‘Raise private bank promoter cap to 26%’

Cornelia Mascio
Novembre 21, 2020

Reserve Bank of India on November 20 released a report on the internal working group (IWG) recommendations on private bank ownership and corporate structure.

The IWG in its recommendations had also said that non-promoter shareholding may be capped at 15 percent of paid-up voting equity share capital for all shareholders.

In a report made public on Friday, the committee recommended that banking regulations be amended to allow large industrial houses to act as so-called bank promoters, meaning they could take a significant stake in a lender, something the central bank has strongly resisted in the past.

Also, well-run non-banking financial companies (NBFCs), with an asset size of ₹50,000 crore and above, including those owned by a corporate house, may be considered for conversion into banks subject to completion of 10 years of operations, meeting due diligence criteria and compliance with additional specified conditions, the panel said.

The cap on promoters' stake in private banks has been proposed to be raised to 26 per cent from 15 per cent over a period of 15 years. The RBI had constituted the internal working group (IWG) in June, chaired by its executive director P.K. Mohanty.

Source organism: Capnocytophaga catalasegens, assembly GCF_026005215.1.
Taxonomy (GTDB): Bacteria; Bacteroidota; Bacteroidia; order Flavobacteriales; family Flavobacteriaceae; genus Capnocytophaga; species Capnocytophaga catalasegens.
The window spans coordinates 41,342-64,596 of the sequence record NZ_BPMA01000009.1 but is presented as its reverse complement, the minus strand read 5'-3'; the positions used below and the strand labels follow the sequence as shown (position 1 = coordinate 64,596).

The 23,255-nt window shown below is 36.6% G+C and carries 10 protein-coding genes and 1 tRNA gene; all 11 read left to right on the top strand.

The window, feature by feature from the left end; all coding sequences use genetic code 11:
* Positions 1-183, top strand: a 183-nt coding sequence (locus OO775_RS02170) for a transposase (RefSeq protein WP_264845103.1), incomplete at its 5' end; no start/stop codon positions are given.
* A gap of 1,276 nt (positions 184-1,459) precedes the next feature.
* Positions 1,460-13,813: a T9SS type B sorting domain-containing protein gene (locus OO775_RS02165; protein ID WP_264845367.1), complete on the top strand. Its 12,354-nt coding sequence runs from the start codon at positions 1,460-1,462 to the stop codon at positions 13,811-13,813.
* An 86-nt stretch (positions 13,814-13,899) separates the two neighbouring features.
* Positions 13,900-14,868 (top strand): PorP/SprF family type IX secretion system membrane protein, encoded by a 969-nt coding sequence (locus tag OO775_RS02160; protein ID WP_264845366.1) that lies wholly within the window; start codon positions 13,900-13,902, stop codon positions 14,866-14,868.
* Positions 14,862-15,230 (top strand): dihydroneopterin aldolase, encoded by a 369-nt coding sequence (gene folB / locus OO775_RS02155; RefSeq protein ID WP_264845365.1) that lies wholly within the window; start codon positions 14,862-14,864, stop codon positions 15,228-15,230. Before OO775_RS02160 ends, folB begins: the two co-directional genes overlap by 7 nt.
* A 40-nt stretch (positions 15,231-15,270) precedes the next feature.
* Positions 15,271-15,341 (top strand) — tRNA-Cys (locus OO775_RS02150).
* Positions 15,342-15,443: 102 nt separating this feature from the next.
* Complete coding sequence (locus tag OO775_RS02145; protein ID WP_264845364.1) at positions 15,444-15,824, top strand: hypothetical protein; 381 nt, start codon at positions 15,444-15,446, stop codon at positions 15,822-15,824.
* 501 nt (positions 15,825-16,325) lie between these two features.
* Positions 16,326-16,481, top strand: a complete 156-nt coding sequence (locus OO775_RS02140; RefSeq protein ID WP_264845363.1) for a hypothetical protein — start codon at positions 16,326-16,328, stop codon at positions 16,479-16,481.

The terms of reference of included review of the eligibility criteria for individuals/ entities to apply for banking license; examination of preferred corporate structure for banks and harmonisation of norms; review of norms for long-term shareholding in banks by the promoters and other shareholders.

It recommended the minimum initial capital requirement for licensing new banks should be enhanced from Rs 500 crore to Rs 1,000 crore for universal banks and from Rs 200 crore to Rs 300 crore for small finance banks. Banks now under NOFHC may be allowed to exit from such a structure if they do not have other group entities in their fold. Banks licensed before 2013 may move to a NOFHC structure at their discretion, once the NOFHC structure attains a tax-neutral status. It added that banks now under the NOFHC structure may be allowed to exit from such a structure if they do not have other group entities in their fold. The central bank had toyed with the idea in the past but stayed away from allowing any large industrial house to enter banking because of governance concerns and the risk of conflict of interest with the fear being that group firms or associate companies could stand to gain if an entity in the same group sets up a bank. "Whenever new licensing guidelines are issued, if new rules are more relaxed, benefit should be given to existing banks, and if new rules are tougher, legacy banks should also conform to new tighter regulations, but a non-disruptive transition path may be provided to affected banks", the panel said in its report. And, intermediate sub-targets between 5 and 15 years may not be required, but at the time of issuing licences, promoters may submit a dilution schedule to the Reserve Bank of India (RBI) for approval. "Biggest may become bigger but the beneficiary should include the common citizen", he added.

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